McLean column: ‘Community’ often about finding common ground
Recently our church, Mountain View, hired a new pastor. At his first service a speaker warned the new pastor that “community” was not as strong or welcoming in Colorado as it had been in Minnesota or Wisconsin. As a result, it would be more difficult for the pastor and his family to adjust.
I was offended by the comment. Remembering Eagle in my youth I could not imagine a better or more welcoming community. One of my friends, who is generally intelligent about other matters, said that he agreed with that speaker. He said that the Midwest, specifically Nebraska where he came from, had a stronger community. Still offended, I began to wonder what they meant by community and if perhaps they were correct. Based on a limited sample, I have found that Midwestern towns are more homogenous than our communities today. Eagle, where I lived many years ago, also was homogenous, but I do not believe that is what makes a community. It seems to me that a common struggle or common purpose makes a community.
For example, the continuing efforts to fight and recover from the Lake Christine Fire have brought the middle valley together. No one asks whether firefighters or those displaced are NRA members or socialists. No one cares if one is Hispanic or a Trump supporter. There is a common purpose in defeating the fire and recovering.
GoFundMe pages have been set up for the victims. As of this writing, the fund for Fire Captain Williams, who lost his home, is at $101,786 to help him rebuild. Other victims have had similar results. That would seem to indicate a strong feeling of community.
In Glenwood and the entire valley, the community came together to deal with the closing of the bridge. While complaints were many, we all dealt with it knowing that the community would be better off in the future with the new bridge.
Today in Glenwood, the community is united in opposition to the expansion of the quarry. Both sides of the political spectrum are in agreement on the need to stop this project.
It is my belief that the vast majority of those in our community and in America agree on at least 80 percent of policies. Those on the radical left or right refuse to agree on almost anything, but the large number in the middle disagrees on little of importance.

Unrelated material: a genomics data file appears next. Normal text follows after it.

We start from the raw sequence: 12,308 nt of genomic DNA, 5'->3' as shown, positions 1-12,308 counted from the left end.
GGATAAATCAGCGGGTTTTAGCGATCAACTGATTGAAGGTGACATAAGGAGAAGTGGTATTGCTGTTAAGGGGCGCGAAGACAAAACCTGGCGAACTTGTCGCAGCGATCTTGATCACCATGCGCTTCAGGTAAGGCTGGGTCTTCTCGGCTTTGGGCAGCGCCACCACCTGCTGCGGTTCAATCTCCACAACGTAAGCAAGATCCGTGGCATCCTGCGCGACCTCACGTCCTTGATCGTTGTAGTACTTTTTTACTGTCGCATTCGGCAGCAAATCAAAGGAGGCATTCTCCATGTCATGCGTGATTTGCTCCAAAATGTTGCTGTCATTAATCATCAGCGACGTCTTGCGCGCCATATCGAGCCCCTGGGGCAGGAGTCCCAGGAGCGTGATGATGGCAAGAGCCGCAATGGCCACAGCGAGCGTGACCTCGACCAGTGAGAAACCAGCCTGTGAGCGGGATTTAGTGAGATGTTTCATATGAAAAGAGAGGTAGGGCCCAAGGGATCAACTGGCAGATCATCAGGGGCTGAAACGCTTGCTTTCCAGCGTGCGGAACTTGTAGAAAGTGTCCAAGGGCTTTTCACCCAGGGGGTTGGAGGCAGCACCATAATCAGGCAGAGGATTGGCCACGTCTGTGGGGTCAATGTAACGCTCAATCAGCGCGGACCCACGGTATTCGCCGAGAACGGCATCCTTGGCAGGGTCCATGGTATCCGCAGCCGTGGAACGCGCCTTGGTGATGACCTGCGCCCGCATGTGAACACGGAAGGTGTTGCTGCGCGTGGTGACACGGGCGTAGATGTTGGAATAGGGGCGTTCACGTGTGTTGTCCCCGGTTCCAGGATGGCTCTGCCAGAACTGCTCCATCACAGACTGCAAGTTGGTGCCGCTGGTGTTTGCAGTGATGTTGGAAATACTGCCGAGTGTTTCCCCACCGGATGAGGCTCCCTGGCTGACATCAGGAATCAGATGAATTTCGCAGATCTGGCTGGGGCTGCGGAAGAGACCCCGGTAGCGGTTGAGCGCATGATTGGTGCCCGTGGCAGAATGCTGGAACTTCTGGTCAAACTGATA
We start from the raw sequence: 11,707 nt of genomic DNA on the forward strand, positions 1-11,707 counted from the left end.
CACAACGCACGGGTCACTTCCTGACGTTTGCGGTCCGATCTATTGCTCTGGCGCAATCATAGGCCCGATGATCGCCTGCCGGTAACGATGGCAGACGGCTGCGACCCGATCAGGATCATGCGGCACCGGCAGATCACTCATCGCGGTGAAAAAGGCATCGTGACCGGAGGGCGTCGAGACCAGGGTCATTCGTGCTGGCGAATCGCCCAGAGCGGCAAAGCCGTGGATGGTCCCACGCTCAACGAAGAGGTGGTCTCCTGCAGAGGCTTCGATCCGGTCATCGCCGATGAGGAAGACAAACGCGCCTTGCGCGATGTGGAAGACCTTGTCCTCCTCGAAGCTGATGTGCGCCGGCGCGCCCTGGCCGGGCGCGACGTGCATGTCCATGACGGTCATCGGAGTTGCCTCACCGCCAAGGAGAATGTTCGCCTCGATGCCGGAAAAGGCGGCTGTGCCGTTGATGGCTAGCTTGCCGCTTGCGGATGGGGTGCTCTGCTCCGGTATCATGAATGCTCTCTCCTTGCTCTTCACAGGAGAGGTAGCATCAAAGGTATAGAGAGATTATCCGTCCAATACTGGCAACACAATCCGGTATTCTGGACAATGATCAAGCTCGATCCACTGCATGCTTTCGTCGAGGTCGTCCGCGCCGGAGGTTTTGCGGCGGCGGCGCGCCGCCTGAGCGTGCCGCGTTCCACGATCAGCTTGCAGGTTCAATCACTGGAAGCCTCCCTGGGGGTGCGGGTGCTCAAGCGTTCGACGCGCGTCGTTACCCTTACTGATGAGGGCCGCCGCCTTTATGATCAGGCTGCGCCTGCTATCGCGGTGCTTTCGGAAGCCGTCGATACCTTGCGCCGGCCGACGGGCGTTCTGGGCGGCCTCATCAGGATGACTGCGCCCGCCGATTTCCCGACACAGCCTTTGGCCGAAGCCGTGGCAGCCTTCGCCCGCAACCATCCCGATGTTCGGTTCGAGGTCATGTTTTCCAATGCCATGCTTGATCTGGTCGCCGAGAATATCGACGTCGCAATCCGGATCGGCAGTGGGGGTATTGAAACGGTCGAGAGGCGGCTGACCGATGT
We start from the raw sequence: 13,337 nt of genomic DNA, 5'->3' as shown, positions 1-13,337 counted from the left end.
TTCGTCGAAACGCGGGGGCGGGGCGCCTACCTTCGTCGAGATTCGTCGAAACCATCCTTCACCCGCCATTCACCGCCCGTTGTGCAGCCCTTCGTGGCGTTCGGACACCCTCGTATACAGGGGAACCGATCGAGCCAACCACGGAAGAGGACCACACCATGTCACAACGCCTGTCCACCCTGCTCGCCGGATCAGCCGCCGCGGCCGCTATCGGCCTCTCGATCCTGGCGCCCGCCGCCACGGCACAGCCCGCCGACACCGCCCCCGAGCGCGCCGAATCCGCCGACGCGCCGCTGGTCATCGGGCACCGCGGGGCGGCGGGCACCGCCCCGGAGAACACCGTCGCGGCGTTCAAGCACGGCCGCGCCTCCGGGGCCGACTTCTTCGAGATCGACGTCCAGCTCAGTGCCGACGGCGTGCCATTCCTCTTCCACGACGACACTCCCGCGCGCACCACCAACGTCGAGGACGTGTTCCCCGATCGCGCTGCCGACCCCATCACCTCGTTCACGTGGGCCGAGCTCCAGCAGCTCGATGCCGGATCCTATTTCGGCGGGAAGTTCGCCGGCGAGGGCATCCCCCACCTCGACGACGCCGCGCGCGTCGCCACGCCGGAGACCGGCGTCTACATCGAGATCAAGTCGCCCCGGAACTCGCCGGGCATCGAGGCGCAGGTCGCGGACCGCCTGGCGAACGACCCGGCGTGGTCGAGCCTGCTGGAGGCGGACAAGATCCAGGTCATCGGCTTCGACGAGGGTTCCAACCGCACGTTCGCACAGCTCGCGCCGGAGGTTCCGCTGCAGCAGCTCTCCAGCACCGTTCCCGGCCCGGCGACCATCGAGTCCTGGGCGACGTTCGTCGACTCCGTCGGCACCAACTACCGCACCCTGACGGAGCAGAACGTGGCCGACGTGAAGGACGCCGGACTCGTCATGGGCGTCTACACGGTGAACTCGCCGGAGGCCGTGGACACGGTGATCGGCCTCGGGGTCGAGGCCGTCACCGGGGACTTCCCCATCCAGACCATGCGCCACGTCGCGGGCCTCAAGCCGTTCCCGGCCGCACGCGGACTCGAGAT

A liberal reader of my column recently asked to meet with me in order to discuss our differing views. We met and had what I thought was a good conversation, finding common ground on many topics. The venal differences between liberal and conservative, Democrat and Republican are generally not present in personal relationships. When one makes an attempt to understand the other’s views on a personal level it is less likely to lead to a contentious conflict.
Too often today, the media on both sides seems to try to create divides rather than solutions. Violence and anger make for more interesting television. Social media is immediate, with no time delay to defuse a situation before it goes viral.
I do not believe that most Americans oppose the police or would like to abolish ICE. Most Americans would like to see a reasonable solution to DACA but also would like to have good border security and illegal immigration stopped.
In the American community, we believe in many of the same core values. We believe in Freedom, equal opportunity, freedom of speech, and freedom of religion. We believe in public education. Most Americans support the military and the police. We believe in a strong defense, although we often disagree on how best to achieve that.
My new liberal friend expressed his concern for the growing wage gap. Successful in his career and wealthy, he seemed to indicate that he believed in redistribution of wealth in order for those at the bottom of our society to rise out of poverty.
While concerned about wages in general, redistribution is a concept with which I would politely disagree. It is a nice thought, but the entitlement mentality is, in my opinion, dangerous to promote. It promotes a concept that there is no reason to work. Instead of raising those at the bottom of society, it brings down those in the middle.
As a community, we need to work to bring higher paying jobs to our area. Is there a problem with affordable housing or is the problem that there are too few high paying jobs? Attracting high-tech jobs could be a solution.
My liberal friend expressed a concern regarding artificial intelligence, which I had not considered. He points out that with artificial intelligence robots will replace humans in many jobs. For many years industrial robots have replaced workers on manufacturing assembly lines.
As a community, what can be done to prepare for the increasing use of A.I.? Education must be a priority. We should increase technical education and insist that teachers be paid more. We should reduce administrative costs and capital expenditures in order for teachers to be paid better.
Our community is diverse but it is strong, friendly and resilient. The new pastor will be well received.
Roland McLean is a Carbondale-area resident, University of Colorado graduate, Navy veteran and retiree after more than 30 years in international construction. His column normally appears on the fourth Thursday of each month. Reach him at email@example.com.
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